conduction


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Related to conduction: electrical conduction, Heat conduction

conduction

 [kon-duk´shun]
conveyance of energy, as of heat, sound, or electricity.
aberrant ventricular conduction the temporary abnormal intraventricular conduction of supraventricular impulses; called also ventricular aberration.
aerial conduction (air conduction) conduction of sound waves to the organ of hearing in the inner ear through the air.
anterograde conduction
1. forward conduction of impulses through a nerve.
2. in the heart, conduction of impulses from atria to ventricles.
atrioventricular conduction (AV conduction) the conduction of atrial impulses through the atrioventricular node and the His-Purkinje system to the ventricles.
bone conduction conduction of sound waves to the inner ear through the bones of the skull.
concealed conduction conduction that is not seen on the surface electrocardiogram but may be detected by its effect on subsequent impulses; common examples are the incomplete penetration of the AV junction during atrial fibrillation, the Wenckebach type penetration during atrial flutter, and the retrograde incomplete penetration following ventricular ectopic beats.
decremental conduction a gradual decrease in the stimuli and response along a pathway of conduction; it occurs in nerve fibers with reduced membrane potentials.
retrograde conduction transmission of a cardiac impulse backward in the ventricular to atrial direction; particularly, conduction from the atrioventricular node into the atria.
saltatory conduction the rapid passage of an electric potential between the nodes of ranvier in myelinated nerve fibers, rather than along the full length of the membrane.
Miller-Keane Encyclopedia and Dictionary of Medicine, Nursing, and Allied Health, Seventh Edition. © 2003 by Saunders, an imprint of Elsevier, Inc. All rights reserved.

con·duc·tion

(kon-dŭk'shŭn),
1. The act of transmitting or conveying certain forms of energy, such as heat, sound, or electricity, from one point to another, without evident movement in the conducting body.
2. The transmission of stimuli of various sorts by living protoplasm.
[L. con- duco, pp. ductus, to lead, conduct]
Farlex Partner Medical Dictionary © Farlex 2012

conduction

Cardiac pacing The passage of an electrical charge; the active propagation of a depolarization wave in the heart Physiology The transmission of nerve impulses. See Retrograde conduction.
McGraw-Hill Concise Dictionary of Modern Medicine. © 2002 by The McGraw-Hill Companies, Inc.

con·duc·tion

(kŏn-dŭk'shŭn)
1. The act of transmitting or conveying certain forms of energy, such as heat, sound, or electricity, from one point to another, without evident movement in the conducting body.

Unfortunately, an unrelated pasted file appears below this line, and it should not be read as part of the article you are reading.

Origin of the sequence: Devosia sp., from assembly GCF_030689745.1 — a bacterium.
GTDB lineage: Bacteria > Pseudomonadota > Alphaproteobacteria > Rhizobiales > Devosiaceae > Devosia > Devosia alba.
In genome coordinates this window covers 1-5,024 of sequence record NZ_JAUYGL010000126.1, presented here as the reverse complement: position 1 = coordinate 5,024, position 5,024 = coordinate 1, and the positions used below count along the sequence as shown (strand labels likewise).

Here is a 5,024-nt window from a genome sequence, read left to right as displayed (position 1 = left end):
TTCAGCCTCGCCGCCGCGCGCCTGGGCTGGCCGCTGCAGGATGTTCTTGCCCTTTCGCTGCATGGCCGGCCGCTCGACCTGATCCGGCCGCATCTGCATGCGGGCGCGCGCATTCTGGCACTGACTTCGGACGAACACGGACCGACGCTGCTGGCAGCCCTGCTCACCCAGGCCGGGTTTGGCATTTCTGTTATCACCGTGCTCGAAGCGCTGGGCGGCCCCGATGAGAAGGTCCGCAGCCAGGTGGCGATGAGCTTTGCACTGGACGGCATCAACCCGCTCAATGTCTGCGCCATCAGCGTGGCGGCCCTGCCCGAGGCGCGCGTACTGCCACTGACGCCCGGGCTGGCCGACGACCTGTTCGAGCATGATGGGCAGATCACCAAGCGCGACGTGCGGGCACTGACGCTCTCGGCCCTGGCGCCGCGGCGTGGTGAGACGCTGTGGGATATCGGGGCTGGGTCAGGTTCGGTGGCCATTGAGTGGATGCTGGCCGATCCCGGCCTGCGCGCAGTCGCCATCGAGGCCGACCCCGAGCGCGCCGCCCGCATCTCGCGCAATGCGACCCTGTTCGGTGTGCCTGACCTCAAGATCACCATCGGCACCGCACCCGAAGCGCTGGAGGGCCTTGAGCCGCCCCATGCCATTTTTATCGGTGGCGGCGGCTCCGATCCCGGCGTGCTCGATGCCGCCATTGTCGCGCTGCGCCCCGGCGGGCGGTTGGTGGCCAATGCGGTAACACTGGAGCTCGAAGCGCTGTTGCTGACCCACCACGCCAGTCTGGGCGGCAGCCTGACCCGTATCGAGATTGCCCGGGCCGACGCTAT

2. The transmission of stimuli of various sorts by living protoplasm.
3. The process by which a nerve impulse is transmitted.
[L. con-duco, pp. ductus, to lead, conduct]
Medical Dictionary for the Health Professions and Nursing © Farlex 2012

conduction

the transmission of an electrical current by a conductor.
Collins Dictionary of Biology, 3rd ed. © W. G. Hale, V. A. Saunders, J. P. Margham 2005

con·duc·tion

(kŏn-dŭk'shŭn)
Transmitting or conveying energy, from one point to another, without evident movement in conducting body.
[L. con-duco, pp. ductus, to lead, conduct]
Medical Dictionary for the Dental Professions © Farlex 2012
References in periodicals archive ?
The key driving factors of bone conduction devices market include increase in technological advancements, growing preference by patients due to better comfort, and rise in demand for BAHA (Bone Anchored Hearing Aids).
These results indicate an association between severity of malnutrition with changes in nerve conduction. Nutritional deficiency affecting myelination of peripheral nerves might be the cause for significantly decreased sensory nerve conduction velocity in severely malnourished children, but whether these changes in nerve conduction can be reversed or not by nutritional rehabilitation needs to be evaluated by further studies.
Effect of vibrator to head coupling force on the auditory brainstem response to bone conduction clicks in newborn infants.
Nerve conduction is a better tool for detecting the early changes of neuropathy.
The major indication for pacemaker implantation in this study was found out to be other causes (sinus node dysfunction, degenerative diseases of conduction system).
"Thanks to this bone conduction technology, the sound levels which patients are exposed to can be minimised.
The stimulation intensity was 10-30 mA for sensory nerve conduction studies and 10-50 mA for motor nerve conduction studies.
This proves that conduction is allowing the wine to age and change much more rapidly than was previously thought.
Conclusion: L-I method has a good diagnostic sensitivity in CTS; however, P-W, median sensory nerve conduction velocity at digit I and median distal motor latency are more sensitive than L-I method.
Table 1 reveals that only 12.5% of the member farmer respondents reported that they participated in land contribution for the field demonstration and site provision for the conduction of Farmer Field School activities, whereas, an overwhelmingly majority (98.4%) of the respondents have participated in knowledge exchange with Farmer Field School members and provision of feed back to Farmer Field School, however, no one participated in fund sharing and entertainment contributions.
Conclusion: Ischemic heart disease was present in high frequency in patients with chronic conduction disorders and the most common artery involved was right coronary artery.
The bone conduction implantable hearing aid usually requires the patient to have a skull thickness of at least 8 millimetres; the young patient's skull was 1.5 millimetres.